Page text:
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Broken Motherboard Connector


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#1 genericuser1

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Posted 25 December 2010 - 07:11 PM

Hello fellow members,

I dismantled my ASUS W3000 laptop and removed the screen, but one of the connectors for the screen broke when I pulled on it.
Strangely, i'm left with 3 exposed wires that's supposed to go in a socket with 4 pins.

I took a blind guess and connected the black, blue, and red wires from left to right. The pin on the far right is not connected to any wire.
I'm pretty good with computer hardware in general but i'm not familiar with the wiring conventions...
Extra information: There's a little arrow decal pointing to the pin on the far left, and there's a marker imprint on the second pin from the right.

I would appreciate any help,
Thank you.

Attached File  DSC00232.JPG   234.04KB   9 downloads

Edited by genericuser1, 25 December 2010 - 07:21 PM.


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#2 MrBruce1959

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Posted 25 December 2010 - 08:23 PM

Hello and welcome to bleepingcomputer.

I'll link you to a service manual that may be helpful to you momentarily.

Bruce.
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#3 MrBruce1959

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Posted 25 December 2010 - 09:12 PM

I seem to be having a bit of a problem finding a manual.

I see where you have an Asus W3000 series laptop, I have an image but I can not seem to match this image with yours, that is unless your model number is incorrect or your showing a different side of the motherboard.

I am posting an image, you can copy this image if you wish to to add a circle to it as you did with your image above, which happens to be a bit out of focus and hard to see any detail.

Here is the image.

Click it and it will automatically blow up to full size. :thumbup2:

Attached File  Asus.jpg   103.01KB   7 downloads

I'll watch for your reply.

Bruce.

Edited by MrBruce1959, 25 December 2010 - 09:46 PM.

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#4 genericuser1

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Posted 25 December 2010 - 09:39 PM

The connector i circled connects to the lcd screen.
Thanks for replying. :lol:

Attached Files


Edited by genericuser1, 25 December 2010 - 09:40 PM.


#5 MrBruce1959

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Posted 25 December 2010 - 09:51 PM

Thanks for your reply.

I am going to go to one of technical web sites to which I have a private subscription at and see if I can get a pin-out on this connector.

Please be patient while I do this. :)

Bruce.
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#6 MrBruce1959

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Posted 25 December 2010 - 11:44 PM

This has indeed been a tough one for me to locate.

I am hoping I have finally found something useful. This is for the Asus W3000A Laptop.

I studied the images on this web site for a while, but being I have only images at different angles to look at it, it is hard to make out accurately if this W3000A has the same motherboard.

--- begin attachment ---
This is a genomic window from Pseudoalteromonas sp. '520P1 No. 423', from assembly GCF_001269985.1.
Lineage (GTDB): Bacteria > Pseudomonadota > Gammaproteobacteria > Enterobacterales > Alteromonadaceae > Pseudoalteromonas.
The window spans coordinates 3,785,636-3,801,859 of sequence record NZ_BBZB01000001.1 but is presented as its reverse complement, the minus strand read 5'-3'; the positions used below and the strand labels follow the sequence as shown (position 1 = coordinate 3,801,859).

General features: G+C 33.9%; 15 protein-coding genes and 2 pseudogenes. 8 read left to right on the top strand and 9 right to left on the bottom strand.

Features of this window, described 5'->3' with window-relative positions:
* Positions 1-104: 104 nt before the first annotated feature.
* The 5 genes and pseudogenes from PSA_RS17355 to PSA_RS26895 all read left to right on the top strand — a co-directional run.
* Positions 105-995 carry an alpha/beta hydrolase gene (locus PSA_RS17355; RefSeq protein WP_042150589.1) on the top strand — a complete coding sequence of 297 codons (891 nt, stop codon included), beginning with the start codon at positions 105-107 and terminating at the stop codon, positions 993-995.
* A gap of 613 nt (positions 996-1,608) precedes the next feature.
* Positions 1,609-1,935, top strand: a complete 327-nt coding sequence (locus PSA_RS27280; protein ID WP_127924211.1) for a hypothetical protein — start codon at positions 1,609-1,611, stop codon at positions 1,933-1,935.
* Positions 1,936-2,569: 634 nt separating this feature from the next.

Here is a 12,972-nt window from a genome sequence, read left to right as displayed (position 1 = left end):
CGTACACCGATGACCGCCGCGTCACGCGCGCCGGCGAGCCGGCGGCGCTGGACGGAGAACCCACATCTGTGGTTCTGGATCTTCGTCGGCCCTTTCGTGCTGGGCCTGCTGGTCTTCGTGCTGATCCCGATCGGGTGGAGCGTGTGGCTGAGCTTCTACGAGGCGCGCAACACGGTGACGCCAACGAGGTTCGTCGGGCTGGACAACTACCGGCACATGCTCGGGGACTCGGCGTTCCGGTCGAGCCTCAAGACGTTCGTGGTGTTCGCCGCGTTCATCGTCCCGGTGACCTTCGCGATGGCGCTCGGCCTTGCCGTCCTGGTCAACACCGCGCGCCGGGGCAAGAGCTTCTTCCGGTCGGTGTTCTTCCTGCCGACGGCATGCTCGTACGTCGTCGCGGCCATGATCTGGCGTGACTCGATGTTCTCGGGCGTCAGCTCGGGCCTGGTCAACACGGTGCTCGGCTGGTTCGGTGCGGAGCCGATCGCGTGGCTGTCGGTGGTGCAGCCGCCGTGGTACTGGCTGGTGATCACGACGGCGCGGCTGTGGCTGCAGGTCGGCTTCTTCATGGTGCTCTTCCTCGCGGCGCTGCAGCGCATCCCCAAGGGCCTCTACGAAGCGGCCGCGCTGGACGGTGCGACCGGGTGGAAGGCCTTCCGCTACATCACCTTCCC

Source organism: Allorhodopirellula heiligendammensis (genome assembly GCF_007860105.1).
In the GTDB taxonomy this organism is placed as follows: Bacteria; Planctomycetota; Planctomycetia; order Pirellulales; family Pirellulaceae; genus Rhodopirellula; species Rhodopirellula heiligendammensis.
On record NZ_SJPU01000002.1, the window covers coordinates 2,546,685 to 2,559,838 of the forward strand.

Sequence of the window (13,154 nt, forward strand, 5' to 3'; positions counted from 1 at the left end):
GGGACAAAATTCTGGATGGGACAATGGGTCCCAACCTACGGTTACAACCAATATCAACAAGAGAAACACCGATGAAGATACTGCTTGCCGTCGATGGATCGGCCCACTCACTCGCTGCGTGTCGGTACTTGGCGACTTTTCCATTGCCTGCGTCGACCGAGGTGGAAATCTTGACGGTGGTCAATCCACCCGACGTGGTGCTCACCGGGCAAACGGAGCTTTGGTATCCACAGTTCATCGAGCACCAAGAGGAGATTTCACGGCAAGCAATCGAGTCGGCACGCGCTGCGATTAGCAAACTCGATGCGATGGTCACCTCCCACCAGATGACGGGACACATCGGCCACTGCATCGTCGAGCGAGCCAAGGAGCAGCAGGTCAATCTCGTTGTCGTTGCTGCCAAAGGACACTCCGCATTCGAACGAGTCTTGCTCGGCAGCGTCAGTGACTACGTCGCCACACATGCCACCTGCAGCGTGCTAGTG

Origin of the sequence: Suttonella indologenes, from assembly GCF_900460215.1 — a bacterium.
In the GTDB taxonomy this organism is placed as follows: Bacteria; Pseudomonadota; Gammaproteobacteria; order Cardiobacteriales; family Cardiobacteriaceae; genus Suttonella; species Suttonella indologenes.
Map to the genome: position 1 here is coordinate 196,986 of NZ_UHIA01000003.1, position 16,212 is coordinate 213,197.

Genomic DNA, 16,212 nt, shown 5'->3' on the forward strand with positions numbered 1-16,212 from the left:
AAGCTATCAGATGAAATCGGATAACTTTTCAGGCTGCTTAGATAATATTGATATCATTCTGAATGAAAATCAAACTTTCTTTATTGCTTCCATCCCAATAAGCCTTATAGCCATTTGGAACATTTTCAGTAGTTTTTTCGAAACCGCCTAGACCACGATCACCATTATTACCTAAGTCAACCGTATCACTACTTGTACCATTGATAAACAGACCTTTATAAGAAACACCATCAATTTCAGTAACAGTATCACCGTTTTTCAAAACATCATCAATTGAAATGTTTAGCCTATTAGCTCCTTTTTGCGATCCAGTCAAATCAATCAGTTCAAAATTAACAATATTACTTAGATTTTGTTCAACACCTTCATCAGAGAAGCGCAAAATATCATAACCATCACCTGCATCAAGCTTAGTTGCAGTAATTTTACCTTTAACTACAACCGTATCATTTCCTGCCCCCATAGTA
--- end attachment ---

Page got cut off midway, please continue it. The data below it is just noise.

If you check this disassembly out, you may be able to identify the wires here and find a wiring solution.

Here is the link. http://tim.id.au/laptops/asus/w3000a.pdf


Please let me know if this has been any help to you.

There are service manuals available for your laptop. However, they are not available for free.
Some agents will not sell service manuals to the general public and those who do try to purchase them have to have a service technician license.

Bruce.

Edited by MrBruce1959, 25 December 2010 - 11:48 PM.

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#7 genericuser1

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Posted 26 December 2010 - 10:06 AM

The manual tells me its called a switch cable (page 8 step 3), but i still don't know the order of the wires.
I just looked at my floppy power cable and it's red, black, brown, yellow from left to right.
Is it safe to wire it like that and test it out?

Edit: Ok i get it. The switch cable is what connects the power button to the motherboard, so if it's wired incorrectly the worst that could happen is that it doesn't turn on.

Thanks for your help Bruce i'm going to test it out. :lol:

Edit: Success! I randomly poked at the jumpers with tweezers and got it to turn on. Now i just have to figure out which wire goes where...

Edited by genericuser1, 26 December 2010 - 01:17 PM.


#8 MrBruce1959

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Posted 26 December 2010 - 01:01 PM

Well I seriously wouldn't guess on where each wire goes, as this can cause permanent damage to your laptop.

I believe you said the wires were Red, Blue and black.

Is there a shield (bare) wire? This wire is usually rapped around another wire or the entire group of wires.

Black is usually (but NOT always) designated as a ground wire, which goes to either chassis ground or the (-) negative side if the supply current.